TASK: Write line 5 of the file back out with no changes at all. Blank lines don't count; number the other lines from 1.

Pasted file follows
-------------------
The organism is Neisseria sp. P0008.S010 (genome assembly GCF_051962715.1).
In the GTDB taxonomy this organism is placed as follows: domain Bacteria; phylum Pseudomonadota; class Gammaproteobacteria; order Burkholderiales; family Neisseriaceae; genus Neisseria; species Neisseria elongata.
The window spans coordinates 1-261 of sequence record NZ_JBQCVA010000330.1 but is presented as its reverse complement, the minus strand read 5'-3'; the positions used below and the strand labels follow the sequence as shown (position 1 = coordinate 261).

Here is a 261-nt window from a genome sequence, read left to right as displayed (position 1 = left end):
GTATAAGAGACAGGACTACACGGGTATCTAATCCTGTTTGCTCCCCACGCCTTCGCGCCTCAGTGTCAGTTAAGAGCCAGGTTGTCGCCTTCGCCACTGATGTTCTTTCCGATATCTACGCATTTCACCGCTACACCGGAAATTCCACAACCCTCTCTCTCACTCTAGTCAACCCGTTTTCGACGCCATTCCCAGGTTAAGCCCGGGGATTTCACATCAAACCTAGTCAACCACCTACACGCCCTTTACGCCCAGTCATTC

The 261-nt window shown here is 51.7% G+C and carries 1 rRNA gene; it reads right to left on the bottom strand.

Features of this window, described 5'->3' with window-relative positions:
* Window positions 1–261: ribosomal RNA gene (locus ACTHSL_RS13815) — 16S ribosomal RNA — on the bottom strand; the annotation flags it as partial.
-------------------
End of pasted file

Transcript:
GTATAAGAGACAGGACTACACGGGTATCTAATCCTGTTTGCTCCCCACGCCTTCGCGCCTCAGTGTCAGTTAAGAGCCAGGTTGTCGCCTTCGCCACTGATGTTCTTTCCGATATCTACGCATTTCACCGCTACACCGGAAATTCCACAACCCTCTCTCTCACTCTAGTCAACCCGTTTTCGACGCCATTCCCAGGTTAAGCCCGGGGATTTCACATCAAACCTAGTCAACCACCTACACGCCCTTTACGCCCAGTCATTC